Then I set off westward into the afternoon, to cover the 150 miles to Richland and meet my colleague Jimmy.  The sun angled sharply down across the fields, where a thin frosting of snow turned the hills to corduroy and whorls.  As I climbed out of the valleys, away from the Palouse river, the land emptied and the other cars vanished, clipping along up to the vast plains.  On the last dregs of cell phone signal, I heard about my daughter's first attempts at crawling and bade my wife goodnight, then pushed on into a lowering mist, bluegrass carrying me across the emptiness into the gathering dusk.

Perhaps this isn't why I became a scientist, but it's a wonderful bonus from the job.

Tuesday, January 15, 2013

Beginning my Northwest Energy Tour

Back in November, when I spoke on a smart-grid panel in Seattle, my trip was a very productive introduction to other folks working in the area here in the Northwest---thanks in large part to my old friend and colleague Jimmy.  It's funny how the two of our careers have weaved in and out of contact in the area over the last few years, but I'll leave that story for another time.

In any case, I'm back in Washington state again, for a series of visits and talks, the schedule anchored around a guest lecture in Jimmy's business class at BGI (a very funky sustainable business school / startup incubator in Seattle, that I found pretty awesome when I visited it last time).  The (somewhat intense) itinerary is:
  • Washington State University, in Pullman - home of a lot of world class power-engineering research
  • Pacific Northwest National Labs, in Richland - one of the epicenters of the smart grid
  • Snohomish PUD, in the Seattle Area - one of the most innovative public utilities
  • Bainbridge Graduate Institute, in Puget Sound - helping teach Sustainable Energy Solutions

So, I will be going pretty much end-to-end in Washington state over the next four days, talking nothing but energy with all I meet, and at the end, shoveling myself on a plane back home.  It will be intense, and hopefully quite productive in future collaborations.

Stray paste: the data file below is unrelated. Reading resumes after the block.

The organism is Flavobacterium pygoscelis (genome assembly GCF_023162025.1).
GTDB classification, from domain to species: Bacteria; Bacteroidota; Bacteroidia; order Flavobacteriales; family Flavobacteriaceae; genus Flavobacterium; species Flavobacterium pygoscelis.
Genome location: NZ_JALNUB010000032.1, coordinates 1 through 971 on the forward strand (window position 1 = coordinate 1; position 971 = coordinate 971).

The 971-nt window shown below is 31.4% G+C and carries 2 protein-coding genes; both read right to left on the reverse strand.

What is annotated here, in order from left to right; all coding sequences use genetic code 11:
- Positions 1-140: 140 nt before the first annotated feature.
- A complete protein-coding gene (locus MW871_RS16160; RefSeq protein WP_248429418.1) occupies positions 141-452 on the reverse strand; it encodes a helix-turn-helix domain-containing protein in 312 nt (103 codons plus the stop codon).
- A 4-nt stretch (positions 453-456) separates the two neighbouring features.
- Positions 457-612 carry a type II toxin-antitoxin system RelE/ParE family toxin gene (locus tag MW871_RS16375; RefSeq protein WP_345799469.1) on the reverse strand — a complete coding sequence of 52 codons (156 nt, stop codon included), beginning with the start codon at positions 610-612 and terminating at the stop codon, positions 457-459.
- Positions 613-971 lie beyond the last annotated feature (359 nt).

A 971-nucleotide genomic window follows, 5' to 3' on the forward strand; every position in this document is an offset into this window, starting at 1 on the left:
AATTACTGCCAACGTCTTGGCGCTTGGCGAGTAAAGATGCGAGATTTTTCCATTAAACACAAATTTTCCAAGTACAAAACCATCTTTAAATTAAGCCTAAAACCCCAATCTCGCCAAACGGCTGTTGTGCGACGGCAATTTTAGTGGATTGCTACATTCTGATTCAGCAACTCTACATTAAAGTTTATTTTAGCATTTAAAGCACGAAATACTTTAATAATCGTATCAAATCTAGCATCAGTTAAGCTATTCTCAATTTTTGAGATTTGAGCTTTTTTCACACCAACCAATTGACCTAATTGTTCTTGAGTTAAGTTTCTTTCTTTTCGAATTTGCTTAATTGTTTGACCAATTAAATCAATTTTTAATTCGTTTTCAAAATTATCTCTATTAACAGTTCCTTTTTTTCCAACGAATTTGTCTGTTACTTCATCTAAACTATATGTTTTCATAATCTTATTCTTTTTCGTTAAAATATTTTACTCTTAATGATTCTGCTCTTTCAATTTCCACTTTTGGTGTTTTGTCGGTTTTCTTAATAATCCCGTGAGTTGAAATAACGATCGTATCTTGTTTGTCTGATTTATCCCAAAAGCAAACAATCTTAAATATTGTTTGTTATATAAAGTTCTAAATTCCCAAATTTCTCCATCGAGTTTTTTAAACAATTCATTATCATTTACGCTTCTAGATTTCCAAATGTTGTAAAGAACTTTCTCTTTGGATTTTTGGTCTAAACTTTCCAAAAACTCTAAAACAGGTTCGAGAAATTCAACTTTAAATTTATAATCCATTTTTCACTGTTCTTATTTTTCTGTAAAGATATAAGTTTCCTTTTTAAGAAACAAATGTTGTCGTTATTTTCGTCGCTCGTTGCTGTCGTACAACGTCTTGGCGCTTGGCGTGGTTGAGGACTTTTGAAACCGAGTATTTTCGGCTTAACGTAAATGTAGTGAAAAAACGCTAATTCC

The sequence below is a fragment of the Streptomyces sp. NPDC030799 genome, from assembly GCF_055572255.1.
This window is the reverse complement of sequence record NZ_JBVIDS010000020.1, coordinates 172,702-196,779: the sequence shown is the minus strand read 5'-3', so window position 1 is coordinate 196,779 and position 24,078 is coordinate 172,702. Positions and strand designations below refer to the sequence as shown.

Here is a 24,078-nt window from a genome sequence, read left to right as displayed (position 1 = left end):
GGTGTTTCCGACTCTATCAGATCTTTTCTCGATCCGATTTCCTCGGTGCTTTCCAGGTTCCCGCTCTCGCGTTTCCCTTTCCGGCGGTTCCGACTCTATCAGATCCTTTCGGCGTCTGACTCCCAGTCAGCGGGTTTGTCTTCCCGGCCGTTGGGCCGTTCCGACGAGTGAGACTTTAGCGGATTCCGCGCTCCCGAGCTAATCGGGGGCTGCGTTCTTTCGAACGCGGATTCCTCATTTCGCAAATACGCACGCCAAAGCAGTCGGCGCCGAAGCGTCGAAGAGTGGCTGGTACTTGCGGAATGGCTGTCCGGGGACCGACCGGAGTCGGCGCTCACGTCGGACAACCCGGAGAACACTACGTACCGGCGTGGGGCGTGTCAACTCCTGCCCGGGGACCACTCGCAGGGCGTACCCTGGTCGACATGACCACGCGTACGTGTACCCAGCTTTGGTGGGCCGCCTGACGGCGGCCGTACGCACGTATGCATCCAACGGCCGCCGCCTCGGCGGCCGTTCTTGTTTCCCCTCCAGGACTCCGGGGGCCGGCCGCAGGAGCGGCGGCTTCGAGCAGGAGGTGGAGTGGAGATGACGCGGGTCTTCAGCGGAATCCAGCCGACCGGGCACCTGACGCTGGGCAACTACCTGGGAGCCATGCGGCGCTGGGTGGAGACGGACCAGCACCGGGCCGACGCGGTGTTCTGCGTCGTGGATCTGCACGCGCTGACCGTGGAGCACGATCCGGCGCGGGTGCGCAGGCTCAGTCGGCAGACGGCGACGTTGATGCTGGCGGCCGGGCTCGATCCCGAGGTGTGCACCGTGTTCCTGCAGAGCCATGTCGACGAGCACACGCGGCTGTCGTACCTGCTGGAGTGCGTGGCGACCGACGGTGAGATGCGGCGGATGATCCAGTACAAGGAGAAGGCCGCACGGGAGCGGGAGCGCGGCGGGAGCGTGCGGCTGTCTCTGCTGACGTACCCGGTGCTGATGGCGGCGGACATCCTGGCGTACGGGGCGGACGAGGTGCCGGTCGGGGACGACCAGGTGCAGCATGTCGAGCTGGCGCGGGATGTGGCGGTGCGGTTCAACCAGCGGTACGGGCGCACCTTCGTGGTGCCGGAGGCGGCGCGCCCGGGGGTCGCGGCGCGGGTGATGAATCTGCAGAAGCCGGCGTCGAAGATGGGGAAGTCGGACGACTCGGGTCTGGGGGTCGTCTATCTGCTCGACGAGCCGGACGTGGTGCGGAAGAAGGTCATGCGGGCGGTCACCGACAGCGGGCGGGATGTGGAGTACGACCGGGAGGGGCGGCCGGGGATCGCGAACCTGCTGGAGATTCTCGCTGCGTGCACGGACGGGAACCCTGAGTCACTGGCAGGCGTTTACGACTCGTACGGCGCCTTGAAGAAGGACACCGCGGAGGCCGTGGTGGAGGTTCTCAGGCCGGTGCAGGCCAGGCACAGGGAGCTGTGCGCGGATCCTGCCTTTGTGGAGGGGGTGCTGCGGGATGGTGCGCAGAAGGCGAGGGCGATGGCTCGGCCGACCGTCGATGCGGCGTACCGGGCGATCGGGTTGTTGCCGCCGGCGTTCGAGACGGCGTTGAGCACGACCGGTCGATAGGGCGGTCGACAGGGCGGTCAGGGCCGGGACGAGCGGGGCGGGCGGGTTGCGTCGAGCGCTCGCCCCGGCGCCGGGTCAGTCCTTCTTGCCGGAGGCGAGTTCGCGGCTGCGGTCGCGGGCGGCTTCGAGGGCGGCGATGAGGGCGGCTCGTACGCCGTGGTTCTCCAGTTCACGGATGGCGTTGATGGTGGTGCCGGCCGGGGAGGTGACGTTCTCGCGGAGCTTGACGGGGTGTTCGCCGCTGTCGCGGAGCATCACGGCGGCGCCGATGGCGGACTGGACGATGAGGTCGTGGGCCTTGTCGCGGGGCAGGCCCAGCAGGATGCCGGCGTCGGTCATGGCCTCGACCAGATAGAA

And now, having just returned from a nice dinner with my colleagues at WSU, and pushing well past midnight EDT, it is time to head to bed.

Monday, January 14, 2013

The Measurement of Babies

Sorry, for anyone who may be bored of it, but I've got to post another science/baby post.  I was planning to (finally) write about our programming language semantics paper that came out a few weeks ago, but I'm deferring it again because I'm just more psyched to write about baby-metrics right now.  So you'll just have to wait another week before you hear about the most symbol-dense paper I have yet published.

As anyone who is a parent surely knows, tracking the progress of one's child can become a minor obsession.  There are just so many resources available that will happily tell you what to expect at each month, what's normal, what's not, etc.  I've fought back against this by embracing the Dr. Spock approach, which basically boils down to: "First, enjoy your baby.  Second, learn from your baby."

Still, there are a few things that you can't help being informed of at regular intervals, like height and weight percentiles.  Harriet had a rough start, and in her first few days dipped down near the 5th percentile weight line (the level at which Medicine Becomes Concerned), so we are perhaps even more aware of those than we might be otherwise.  She caught up well, so no worries.  But now in the long interval between her 4-month and 6-month checkups (hah!), we started wondering whether our seemingly always ravenous little girl was going overboard on the other side, and ended up looking up height and weight charts.

No problems, and I basically forgot about it until today, when Harriet was playing with a carpentry level (another fine household object toy), and we realized she was taller than it---more than 30 inches, which according to my chart was well above 95th percentile for her age! Well, nothing gets a couple of scientists going like an unexpected result... out came the hypotheses.

Could the chart be wrong? Careful inspection found a CDC watermark and url blurred in the bottom of the image, which led to the original rather trustworthy source.  There is even, delightfully, a complete methods paper, which I pulled up and started going through, while the subject of the investigation shifted her attention to a joint manual/oral assay of the texture of socks (Fabric Sciences 102).

Yes, our baby is apparently a long, trim little girl, according to primary sources.  But what was their statistical data pool?  Do we know if there are ethnic variations?  What would that say about an F1 hybrid of Anglo-Saxon and Bengali?  Are there epigenetic effects linked to immigration to a high-nutrition country?